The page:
100 Years of Boston Comedy
On Thursday, May 4th, at 7pm, Quincy Historical Society will welcome arts writer Nick Zaino as he explores Boston’s long history of comedy, from vaudeville to YouTube, highlighting some of the personalities that have defined laughter in America for 100 years.
When people talk about the comedy scene in Boston, they often reference the Harvard Lampoon and many of this generation’s comics that got their start here, from Jay Leno and Conan O’Brien, to Paula Poundstone, Bo Burnham, and Ziwe Fumudoh. But the true span of Boston’s influence on comedy dates back over one hundred years. Fred Allen found inspiration at the Boston Public Library to start his vaudeville career. Bob and Ray started their radio run at WHDH. Tom Lehrer deflated pomposity with song. Rusty Warren scandalized with her salacious lyrics. And of course, Quincy’s own Bill Dana got his start playing in the swanky supper clubs of the city. Their history is a mirror of the history of American entertainment.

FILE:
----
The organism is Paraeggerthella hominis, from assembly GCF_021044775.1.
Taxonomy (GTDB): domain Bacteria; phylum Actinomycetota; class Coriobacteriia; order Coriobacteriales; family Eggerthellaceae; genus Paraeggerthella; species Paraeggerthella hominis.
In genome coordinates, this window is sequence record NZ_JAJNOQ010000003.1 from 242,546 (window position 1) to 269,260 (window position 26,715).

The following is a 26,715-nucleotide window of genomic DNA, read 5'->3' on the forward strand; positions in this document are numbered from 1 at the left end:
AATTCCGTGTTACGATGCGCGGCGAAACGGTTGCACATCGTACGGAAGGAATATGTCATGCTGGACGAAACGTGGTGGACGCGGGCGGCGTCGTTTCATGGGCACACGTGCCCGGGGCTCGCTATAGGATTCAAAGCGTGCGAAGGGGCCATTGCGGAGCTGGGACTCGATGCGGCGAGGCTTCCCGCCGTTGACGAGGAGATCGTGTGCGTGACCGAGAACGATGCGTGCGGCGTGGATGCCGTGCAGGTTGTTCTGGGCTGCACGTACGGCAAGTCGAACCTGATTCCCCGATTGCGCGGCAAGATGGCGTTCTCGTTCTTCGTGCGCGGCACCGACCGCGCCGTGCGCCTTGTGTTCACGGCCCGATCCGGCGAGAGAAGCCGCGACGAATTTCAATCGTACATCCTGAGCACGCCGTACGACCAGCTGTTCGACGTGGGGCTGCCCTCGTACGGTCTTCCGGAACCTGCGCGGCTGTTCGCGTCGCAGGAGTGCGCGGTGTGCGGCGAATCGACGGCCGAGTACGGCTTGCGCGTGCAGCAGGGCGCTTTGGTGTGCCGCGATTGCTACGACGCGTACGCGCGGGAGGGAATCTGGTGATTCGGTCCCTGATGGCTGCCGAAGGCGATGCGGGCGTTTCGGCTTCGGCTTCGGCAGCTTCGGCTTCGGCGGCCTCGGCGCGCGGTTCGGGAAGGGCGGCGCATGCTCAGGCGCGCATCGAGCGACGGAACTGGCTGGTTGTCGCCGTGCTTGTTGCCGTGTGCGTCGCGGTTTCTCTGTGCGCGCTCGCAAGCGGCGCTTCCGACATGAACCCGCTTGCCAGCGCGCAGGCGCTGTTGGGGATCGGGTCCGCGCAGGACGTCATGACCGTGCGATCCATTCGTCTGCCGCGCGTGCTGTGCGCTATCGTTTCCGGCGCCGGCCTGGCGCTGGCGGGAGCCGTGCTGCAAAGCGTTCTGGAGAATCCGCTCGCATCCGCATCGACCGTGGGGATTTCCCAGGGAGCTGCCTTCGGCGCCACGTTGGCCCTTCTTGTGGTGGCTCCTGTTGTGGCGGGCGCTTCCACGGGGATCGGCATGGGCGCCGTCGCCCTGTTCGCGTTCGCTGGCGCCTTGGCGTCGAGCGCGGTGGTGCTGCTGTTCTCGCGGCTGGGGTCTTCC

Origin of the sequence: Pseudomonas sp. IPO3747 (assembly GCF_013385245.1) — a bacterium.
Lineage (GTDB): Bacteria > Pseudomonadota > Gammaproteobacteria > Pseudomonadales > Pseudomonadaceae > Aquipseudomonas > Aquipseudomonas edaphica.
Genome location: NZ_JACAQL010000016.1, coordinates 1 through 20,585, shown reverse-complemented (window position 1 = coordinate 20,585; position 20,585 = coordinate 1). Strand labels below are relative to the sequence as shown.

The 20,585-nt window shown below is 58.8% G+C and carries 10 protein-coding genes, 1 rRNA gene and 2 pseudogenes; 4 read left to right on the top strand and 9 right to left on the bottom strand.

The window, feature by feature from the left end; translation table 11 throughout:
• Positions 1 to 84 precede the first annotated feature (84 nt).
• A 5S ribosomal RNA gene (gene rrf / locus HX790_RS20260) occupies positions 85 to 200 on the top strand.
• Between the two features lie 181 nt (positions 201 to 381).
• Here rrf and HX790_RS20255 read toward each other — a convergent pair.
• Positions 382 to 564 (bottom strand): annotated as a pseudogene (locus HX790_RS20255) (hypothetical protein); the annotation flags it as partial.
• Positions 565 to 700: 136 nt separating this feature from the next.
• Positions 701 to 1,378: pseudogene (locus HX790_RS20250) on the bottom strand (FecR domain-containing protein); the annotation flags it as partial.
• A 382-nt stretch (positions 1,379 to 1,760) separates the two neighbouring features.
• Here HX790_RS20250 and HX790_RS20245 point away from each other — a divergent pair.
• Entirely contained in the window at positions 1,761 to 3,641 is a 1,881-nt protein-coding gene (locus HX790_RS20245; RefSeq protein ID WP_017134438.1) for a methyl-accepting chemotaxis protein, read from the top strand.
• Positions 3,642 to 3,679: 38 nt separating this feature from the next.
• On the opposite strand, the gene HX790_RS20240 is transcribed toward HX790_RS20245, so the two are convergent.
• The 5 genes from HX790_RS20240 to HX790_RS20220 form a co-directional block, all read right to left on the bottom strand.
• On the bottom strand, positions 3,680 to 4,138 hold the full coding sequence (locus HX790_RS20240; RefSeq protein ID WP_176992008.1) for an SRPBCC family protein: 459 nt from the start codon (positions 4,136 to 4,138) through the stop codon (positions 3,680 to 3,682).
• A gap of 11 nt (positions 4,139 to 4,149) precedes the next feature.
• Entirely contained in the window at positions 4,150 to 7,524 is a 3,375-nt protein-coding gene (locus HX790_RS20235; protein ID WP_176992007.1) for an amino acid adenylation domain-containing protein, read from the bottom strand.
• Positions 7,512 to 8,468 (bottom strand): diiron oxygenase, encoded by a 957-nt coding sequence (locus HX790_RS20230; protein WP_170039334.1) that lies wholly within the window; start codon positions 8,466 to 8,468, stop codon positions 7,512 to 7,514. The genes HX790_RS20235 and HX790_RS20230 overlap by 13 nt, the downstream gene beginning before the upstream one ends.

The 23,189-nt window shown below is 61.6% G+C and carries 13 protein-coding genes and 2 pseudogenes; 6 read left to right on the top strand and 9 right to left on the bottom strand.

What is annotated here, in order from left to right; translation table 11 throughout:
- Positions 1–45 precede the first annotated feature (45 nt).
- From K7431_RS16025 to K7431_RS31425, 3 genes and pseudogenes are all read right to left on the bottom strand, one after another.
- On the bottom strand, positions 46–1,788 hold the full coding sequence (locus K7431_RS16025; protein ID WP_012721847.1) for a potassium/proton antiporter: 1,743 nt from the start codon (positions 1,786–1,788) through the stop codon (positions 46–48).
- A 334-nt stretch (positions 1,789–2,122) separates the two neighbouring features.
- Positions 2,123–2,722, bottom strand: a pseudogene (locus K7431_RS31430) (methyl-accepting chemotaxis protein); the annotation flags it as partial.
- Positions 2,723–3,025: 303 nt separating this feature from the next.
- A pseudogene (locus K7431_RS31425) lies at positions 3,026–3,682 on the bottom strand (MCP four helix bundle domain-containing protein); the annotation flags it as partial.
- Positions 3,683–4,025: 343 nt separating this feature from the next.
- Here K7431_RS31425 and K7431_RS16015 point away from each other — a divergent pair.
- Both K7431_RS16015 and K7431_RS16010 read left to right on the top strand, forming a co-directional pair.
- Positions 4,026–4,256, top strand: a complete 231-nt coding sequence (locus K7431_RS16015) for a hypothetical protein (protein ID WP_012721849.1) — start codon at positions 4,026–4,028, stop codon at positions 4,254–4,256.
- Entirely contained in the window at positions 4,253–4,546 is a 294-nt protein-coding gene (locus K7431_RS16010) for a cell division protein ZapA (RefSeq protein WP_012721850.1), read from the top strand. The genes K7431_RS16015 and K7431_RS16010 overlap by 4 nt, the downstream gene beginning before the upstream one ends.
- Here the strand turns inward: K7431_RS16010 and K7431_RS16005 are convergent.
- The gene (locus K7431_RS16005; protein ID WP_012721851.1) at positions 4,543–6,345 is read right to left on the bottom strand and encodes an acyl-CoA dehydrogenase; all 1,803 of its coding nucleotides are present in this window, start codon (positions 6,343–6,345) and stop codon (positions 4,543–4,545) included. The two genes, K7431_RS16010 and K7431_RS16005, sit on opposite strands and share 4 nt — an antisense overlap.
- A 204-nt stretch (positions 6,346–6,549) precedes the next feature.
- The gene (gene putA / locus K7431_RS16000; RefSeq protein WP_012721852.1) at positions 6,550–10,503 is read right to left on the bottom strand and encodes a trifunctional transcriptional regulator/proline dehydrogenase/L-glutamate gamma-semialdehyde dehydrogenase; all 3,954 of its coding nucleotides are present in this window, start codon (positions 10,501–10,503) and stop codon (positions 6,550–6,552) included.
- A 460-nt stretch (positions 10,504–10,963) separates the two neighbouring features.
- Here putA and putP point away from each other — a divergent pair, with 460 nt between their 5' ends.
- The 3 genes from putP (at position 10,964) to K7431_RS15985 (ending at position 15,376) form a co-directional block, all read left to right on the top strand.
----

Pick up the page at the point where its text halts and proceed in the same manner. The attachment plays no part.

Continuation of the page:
Nick Zaino has been a regular columnist for The Boston Globe for over twenty years, and a contributing writer to Kirkus Reviews for over fifteen. He is also the host of the podcast and blog “The Department of Tangents.”
This event is open to all and free to attend. Funny bones are recommended.